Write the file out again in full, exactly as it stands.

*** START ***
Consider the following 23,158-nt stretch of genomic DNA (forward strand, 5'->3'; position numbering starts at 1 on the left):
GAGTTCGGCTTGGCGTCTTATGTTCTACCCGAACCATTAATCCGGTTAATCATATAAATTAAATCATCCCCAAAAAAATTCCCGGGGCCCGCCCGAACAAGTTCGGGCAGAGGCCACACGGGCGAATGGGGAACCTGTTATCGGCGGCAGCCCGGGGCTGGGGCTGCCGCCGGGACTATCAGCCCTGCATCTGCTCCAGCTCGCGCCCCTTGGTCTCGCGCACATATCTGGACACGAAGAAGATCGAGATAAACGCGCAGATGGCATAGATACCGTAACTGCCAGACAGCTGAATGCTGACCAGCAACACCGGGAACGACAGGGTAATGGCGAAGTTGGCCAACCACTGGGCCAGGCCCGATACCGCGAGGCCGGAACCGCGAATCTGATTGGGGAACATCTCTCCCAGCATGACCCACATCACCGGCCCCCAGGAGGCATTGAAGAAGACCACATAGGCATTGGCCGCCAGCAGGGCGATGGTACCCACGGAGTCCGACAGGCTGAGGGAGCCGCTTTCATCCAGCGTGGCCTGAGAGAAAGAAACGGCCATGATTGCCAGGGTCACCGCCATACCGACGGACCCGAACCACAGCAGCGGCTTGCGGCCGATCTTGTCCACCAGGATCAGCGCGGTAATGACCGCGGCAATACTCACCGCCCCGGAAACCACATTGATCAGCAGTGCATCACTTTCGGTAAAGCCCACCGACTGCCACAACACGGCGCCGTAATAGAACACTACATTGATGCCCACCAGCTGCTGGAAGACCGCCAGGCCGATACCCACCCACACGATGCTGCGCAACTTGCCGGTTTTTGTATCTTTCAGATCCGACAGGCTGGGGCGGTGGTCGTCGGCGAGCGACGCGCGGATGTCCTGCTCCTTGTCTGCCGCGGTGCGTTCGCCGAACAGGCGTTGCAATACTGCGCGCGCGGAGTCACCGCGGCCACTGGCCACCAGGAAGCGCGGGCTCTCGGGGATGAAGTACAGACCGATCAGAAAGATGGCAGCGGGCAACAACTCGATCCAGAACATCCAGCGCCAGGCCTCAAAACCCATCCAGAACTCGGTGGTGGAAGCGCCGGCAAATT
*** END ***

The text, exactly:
Consider the following 23,158-nt stretch of genomic DNA (forward strand, 5'->3'; position numbering starts at 1 on the left):
GAGTTCGGCTTGGCGTCTTATGTTCTACCCGAACCATTAATCCGGTTAATCATATAAATTAAATCATCCCCAAAAAAATTCCCGGGGCCCGCCCGAACAAGTTCGGGCAGAGGCCACACGGGCGAATGGGGAACCTGTTATCGGCGGCAGCCCGGGGCTGGGGCTGCCGCCGGGACTATCAGCCCTGCATCTGCTCCAGCTCGCGCCCCTTGGTCTCGCGCACATATCTGGACACGAAGAAGATCGAGATAAACGCGCAGATGGCATAGATACCGTAACTGCCAGACAGCTGAATGCTGACCAGCAACACCGGGAACGACAGGGTAATGGCGAAGTTGGCCAACCACTGGGCCAGGCCCGATACCGCGAGGCCGGAACCGCGAATCTGATTGGGGAACATCTCTCCCAGCATGACCCACATCACCGGCCCCCAGGAGGCATTGAAGAAGACCACATAGGCATTGGCCGCCAGCAGGGCGATGGTACCCACGGAGTCCGACAGGCTGAGGGAGCCGCTTTCATCCAGCGTGGCCTGAGAGAAAGAAACGGCCATGATTGCCAGGGTCACCGCCATACCGACGGACCCGAACCACAGCAGCGGCTTGCGGCCGATCTTGTCCACCAGGATCAGCGCGGTAATGACCGCGGCAATACTCACCGCCCCGGAAACCACATTGATCAGCAGTGCATCACTTTCGGTAAAGCCCACCGACTGCCACAACACGGCGCCGTAATAGAACACTACATTGATGCCCACCAGCTGCTGGAAGACCGCCAGGCCGATACCCACCCACACGATGCTGCGCAACTTGCCGGTTTTTGTATCTTTCAGATCCGACAGGCTGGGGCGGTGGTCGTCGGCGAGCGACGCGCGGATGTCCTGCTCCTTGTCTGCCGCGGTGCGTTCGCCGAACAGGCGTTGCAATACTGCGCGCGCGGAGTCACCGCGGCCACTGGCCACCAGGAAGCGCGGGCTCTCGGGGATGAAGTACAGACCGATCAGAAAGATGGCAGCGGGCAACAACTCGATCCAGAACATCCAGCGCCAGGCCTCAAAACCCATCCAGAACTCGGTGGTGGAAGCGCCGGCAAATT